There's something rotten in the state of Wisconsin.
David Wroblewski draws on disparate literary influences (Milne's Winnie-the-Pooh, Kipling's The Jungle Book and most notably Shakespeare's Hamlet) for a family saga set in the early 1970s in rural Wisconsin. The result, The Story of Edgar Sawtelle, is exemplary.
Fourteen-year-old Edgar is mute. Together with his father, Gar, and mother, Trudy, they breed "Sawtelle" dogs, precious, intelligent working animals, on their farm. Gar whelps the pups, Trudy (nee Gertrude) trains them and young Edgar names them with the help of a dictionary. Edgar's constant canine companion is Almondine, a creature who "simply worried whenever the boy was out of her sight," and becomes his guardian, of sorts.
The appearance of Edgar's uncle Claude (nee Claudius), following a 20-year absence, leads to the inevitable: murder most foul, strange and unnatural.
Subsequently, with Trudy in mourning, Edgar succumbs to anger, doubt and brooding and eventually absconds into the woods with a trio of dogs, all the while fomenting a plan to confront Claude.
That this book has become a national best-seller is no surprise; it is a about a boy and his dog, after all. (Marley & Me, anyone?) Yet it is not the most likely candidate for best-seller-dom: It is long (556 pages), leisurely (it takes more than 250 pages before parallels to Hamlet lock in place), it is set during an unfashionable period (the 1970s) in the middle of nowhere with a main character who is handicapped. So why has it resonated with so many readers?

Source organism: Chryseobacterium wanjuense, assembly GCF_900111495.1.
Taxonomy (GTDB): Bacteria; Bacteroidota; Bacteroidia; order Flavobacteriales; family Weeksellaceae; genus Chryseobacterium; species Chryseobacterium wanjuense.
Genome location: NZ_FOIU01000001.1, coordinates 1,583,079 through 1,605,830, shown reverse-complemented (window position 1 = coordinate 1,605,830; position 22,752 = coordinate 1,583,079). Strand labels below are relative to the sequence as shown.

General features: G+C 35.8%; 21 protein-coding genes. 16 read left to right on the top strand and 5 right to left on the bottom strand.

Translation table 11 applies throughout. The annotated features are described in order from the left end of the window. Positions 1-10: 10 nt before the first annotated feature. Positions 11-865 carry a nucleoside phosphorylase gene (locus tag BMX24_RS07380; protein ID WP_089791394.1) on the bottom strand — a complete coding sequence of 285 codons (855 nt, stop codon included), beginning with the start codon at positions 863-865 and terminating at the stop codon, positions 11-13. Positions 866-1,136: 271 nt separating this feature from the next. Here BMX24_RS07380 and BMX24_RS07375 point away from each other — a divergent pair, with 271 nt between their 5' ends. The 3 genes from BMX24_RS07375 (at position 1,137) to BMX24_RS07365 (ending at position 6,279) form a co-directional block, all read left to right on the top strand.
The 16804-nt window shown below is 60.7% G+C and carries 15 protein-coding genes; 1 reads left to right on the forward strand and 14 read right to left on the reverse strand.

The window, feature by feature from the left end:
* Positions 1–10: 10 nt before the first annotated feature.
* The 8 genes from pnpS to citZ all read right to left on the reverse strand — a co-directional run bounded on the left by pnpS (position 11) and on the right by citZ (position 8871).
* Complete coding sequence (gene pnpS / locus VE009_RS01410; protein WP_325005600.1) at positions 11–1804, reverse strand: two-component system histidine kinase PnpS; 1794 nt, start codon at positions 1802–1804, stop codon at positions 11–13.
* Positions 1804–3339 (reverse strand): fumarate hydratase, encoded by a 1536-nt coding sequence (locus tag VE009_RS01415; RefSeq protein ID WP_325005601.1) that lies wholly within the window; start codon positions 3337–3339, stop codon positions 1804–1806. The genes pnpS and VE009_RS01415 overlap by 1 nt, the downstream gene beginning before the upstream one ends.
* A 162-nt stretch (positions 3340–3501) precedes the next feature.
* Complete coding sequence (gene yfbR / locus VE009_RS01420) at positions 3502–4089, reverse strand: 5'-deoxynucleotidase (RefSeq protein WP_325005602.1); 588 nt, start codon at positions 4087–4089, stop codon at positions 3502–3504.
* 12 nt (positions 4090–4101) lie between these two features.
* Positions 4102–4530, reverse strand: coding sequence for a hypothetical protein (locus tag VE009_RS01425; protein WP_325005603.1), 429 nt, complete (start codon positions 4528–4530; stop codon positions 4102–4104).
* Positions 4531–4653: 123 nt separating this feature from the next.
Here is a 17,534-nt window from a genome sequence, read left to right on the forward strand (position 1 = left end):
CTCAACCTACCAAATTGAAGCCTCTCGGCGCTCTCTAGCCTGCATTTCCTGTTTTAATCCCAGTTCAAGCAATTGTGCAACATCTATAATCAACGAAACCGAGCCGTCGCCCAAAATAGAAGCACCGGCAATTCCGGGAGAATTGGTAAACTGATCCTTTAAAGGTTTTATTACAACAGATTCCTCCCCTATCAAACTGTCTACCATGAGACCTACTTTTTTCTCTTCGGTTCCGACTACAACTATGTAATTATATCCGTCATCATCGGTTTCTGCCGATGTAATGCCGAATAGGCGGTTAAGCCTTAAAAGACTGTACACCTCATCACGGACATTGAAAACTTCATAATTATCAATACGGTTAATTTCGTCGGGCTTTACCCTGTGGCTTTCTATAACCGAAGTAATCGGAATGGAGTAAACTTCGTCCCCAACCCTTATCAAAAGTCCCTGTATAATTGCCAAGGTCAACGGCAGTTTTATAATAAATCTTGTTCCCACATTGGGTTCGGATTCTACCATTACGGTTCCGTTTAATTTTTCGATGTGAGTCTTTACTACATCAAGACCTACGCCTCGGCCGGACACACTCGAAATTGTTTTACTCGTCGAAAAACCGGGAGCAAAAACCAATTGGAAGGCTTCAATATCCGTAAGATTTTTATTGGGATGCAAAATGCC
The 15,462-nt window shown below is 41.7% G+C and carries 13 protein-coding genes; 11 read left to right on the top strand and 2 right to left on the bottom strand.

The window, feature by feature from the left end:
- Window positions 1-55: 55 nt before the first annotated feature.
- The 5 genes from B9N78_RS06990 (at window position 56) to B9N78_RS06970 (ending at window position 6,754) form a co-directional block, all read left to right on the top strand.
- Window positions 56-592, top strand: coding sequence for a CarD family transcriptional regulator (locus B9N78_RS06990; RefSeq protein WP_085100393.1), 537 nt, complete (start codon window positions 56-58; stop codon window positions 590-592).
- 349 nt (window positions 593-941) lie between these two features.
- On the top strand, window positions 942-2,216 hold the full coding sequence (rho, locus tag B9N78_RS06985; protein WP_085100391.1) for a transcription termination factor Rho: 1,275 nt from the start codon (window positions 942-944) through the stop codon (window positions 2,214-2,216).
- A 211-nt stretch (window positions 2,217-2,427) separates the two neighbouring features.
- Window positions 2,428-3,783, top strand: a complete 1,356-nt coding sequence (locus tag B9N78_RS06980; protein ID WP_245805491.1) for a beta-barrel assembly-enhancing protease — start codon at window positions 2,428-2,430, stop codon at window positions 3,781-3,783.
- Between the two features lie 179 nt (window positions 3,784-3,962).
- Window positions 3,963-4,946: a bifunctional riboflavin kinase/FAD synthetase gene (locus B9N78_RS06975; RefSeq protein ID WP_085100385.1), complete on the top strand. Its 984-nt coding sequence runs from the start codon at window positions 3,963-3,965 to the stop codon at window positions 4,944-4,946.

The novel, as a form, is an old dog trying to learn a new trick. It has been struggling to find a way to entice an audience among people more accustomed to the short, addictive snippets of the Internet and the nonstop cacophony of television. What Mr. Wroblewski has done here with mute Edgar is produce a character that physically mirrors our own experience sitting in front of the television or the computer screen.
We can see and hear, but we can't talk back. Edgar can write and sign, as well as hear, but he cannot talk. We, like Edgar, are forced to be observers and thinkers, the perfect state for reading.
Theories aside, Mr. Wroblewski, a software designer who once lived in Austin, has done one verifiable thing: He's produced one of the most charming and absorbing novels this year, one in which even the digressions, about dog breeding or Midwestern electrical storms, prove interesting.
This is a book for long summer nights on the mythical porch swing to be read in the dying light. When you do read it, savor it, for treats like this are rare indeed.